Isaac Israels | Een dame bij de kleermaker | Kunsthandel Bies
Isaac Israels | Een dame bij de kleermaker

Israels, I. | A lady at the dressmaker’s

Isaac Lazarus (‘Isaac’) Israels

Amsterdam 1865 – 1934 The Hague

A lady at the dressmaker’s

Board laid down on panel  78.2 x 56.3 cm

Signed with studio stamp lower right


Collection A.D. Hamburger, Utrecht
Sale Sotheby Mak van Waay, Amsterdam, 15 April 1975, lot 63 as ‘Dame in lichtgrijze japon bij de kleermaker’
Kunsthandel Rob Noortman, Hulsberg, 1975, S 610, as ‘een dame bij de kleermaker’
Private Collection, Belgium


Themes from the world of fashion play a prominent role in the oeuvre of Isaac Israels. He produced countless drawings, watercolours, pastels and oil paintings of the ateliers, fitting rooms and showrooms of leading fashion houses in Amsterdam and Paris. He was particularly fascinated by all the activity behind the scenes: the work of the nimble-fingered seamstresses and dressmakers, the rooms filled with colourful fabrics and the scattered trimmings. Israels was a keen observer, a master of the art of depicting what he saw in a just a couple of astute strokes of brush, without that ever detracting from our recognition of his subjects.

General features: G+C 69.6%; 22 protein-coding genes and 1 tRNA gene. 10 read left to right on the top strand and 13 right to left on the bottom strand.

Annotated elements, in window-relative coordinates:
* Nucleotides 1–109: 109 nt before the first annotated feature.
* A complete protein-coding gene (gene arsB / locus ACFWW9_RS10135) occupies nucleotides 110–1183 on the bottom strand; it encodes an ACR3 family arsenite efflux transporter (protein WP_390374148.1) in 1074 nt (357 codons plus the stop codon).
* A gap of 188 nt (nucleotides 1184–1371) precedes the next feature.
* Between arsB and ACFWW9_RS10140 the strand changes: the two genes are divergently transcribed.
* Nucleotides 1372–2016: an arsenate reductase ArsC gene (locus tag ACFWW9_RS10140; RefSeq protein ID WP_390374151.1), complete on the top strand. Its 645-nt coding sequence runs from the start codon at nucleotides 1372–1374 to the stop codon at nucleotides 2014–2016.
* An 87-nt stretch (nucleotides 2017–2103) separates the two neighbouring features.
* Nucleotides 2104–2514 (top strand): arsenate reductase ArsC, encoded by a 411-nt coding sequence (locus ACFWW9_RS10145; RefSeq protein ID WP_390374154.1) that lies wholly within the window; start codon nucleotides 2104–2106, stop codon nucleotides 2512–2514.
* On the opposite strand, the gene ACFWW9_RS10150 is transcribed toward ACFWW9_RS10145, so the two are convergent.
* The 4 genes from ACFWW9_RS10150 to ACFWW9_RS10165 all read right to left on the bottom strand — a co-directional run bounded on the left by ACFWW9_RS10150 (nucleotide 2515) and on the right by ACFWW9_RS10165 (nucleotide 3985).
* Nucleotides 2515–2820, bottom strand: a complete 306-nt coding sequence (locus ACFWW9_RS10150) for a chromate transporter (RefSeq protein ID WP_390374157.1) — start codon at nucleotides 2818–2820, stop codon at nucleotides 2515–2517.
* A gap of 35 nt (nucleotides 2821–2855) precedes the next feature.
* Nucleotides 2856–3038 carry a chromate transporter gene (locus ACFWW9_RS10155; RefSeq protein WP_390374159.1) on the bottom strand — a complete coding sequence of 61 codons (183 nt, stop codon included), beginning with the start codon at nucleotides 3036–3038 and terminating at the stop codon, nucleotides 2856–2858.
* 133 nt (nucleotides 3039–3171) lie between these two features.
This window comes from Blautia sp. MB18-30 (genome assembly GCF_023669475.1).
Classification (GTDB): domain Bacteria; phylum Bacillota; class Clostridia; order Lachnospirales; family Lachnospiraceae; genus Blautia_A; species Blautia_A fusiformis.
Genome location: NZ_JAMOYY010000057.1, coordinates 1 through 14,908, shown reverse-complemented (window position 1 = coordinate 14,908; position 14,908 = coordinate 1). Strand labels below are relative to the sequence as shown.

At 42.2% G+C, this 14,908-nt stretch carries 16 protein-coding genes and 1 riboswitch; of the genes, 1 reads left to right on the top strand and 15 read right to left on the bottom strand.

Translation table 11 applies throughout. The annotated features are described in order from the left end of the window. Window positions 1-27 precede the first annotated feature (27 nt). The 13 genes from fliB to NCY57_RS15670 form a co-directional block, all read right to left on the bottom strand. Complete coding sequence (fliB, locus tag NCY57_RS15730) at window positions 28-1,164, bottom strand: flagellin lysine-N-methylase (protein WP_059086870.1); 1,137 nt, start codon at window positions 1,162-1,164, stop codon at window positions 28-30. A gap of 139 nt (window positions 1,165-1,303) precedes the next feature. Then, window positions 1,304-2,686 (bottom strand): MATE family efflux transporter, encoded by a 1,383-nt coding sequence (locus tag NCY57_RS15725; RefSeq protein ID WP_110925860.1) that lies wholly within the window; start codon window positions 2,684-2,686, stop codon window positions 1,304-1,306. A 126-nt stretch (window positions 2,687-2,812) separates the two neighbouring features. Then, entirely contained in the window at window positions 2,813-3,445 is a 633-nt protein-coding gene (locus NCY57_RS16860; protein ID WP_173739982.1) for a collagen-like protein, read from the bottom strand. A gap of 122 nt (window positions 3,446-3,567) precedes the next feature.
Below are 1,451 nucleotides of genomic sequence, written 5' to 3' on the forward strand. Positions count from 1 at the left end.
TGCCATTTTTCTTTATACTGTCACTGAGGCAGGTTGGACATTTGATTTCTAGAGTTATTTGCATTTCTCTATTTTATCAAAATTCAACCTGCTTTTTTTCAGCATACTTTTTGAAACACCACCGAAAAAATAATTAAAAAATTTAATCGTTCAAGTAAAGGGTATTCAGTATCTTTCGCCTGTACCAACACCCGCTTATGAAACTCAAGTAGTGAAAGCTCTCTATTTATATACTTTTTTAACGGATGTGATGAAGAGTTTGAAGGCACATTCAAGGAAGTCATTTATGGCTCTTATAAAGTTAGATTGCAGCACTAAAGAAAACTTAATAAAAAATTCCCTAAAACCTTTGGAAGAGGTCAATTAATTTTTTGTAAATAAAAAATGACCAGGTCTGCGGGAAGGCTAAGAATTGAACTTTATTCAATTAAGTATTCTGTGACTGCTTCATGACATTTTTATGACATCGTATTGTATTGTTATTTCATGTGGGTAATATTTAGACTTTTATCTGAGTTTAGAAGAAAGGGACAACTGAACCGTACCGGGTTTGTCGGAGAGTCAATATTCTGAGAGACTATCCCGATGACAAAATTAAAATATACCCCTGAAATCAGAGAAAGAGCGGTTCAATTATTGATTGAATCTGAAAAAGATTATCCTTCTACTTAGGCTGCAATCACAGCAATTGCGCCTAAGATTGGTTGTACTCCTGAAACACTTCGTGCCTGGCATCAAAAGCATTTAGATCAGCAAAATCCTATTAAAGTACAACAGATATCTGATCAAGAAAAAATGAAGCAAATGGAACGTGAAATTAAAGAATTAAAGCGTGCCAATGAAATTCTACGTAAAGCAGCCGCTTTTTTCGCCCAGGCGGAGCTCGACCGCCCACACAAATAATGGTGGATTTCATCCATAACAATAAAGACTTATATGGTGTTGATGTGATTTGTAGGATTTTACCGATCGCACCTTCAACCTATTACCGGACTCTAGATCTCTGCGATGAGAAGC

In this painting we see a dress being fitted on a female model. A dressmaker, his furrowed eyebrows giving away his concentration, is putting the finishing touches to one of the sleeves. On the right-hand side is a table, on which we can just see the barest lines of a pair of scissors and some scraps of cloth. The entire composition displays a remarkable fluency of touch. The dressmaker’s black-and-white suit, high collar and starched cuffs contrast wonderfully with the fluid hang of the dress and its soft, pastel-pink shades. Israels has deliberately chosen to show only the barest of background details, so that our attention is not distracted from the two figures. By contrast, he has carefully elaborated the fine features of the woman’s face so as to do full justice to her beauty.

In 1882, a branch of the famous Brussels fashion house Hirsch & Cie opened in Amsterdam. Through a mutual friend, the portrait painter Thérèse Schwartze (1851-1918), herself a great lover of fashion, Israels made the acquaintance of founders Sylvain Kahn and Albert “Sally” Berg. These two heavyweights of their industry gave the artist permission to work in their fashion house and ateliers, and also introduced him to their illustrious colleagues at the maisons Drecoll and Jeanne Paquin in Paris. This opportunity prompted Israels to pay his first working visit to the French capital in 1903, an experience he so enjoyed that the following year he decided to give up his studio in Amsterdam and settle in Paris for a while.

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Oil paintings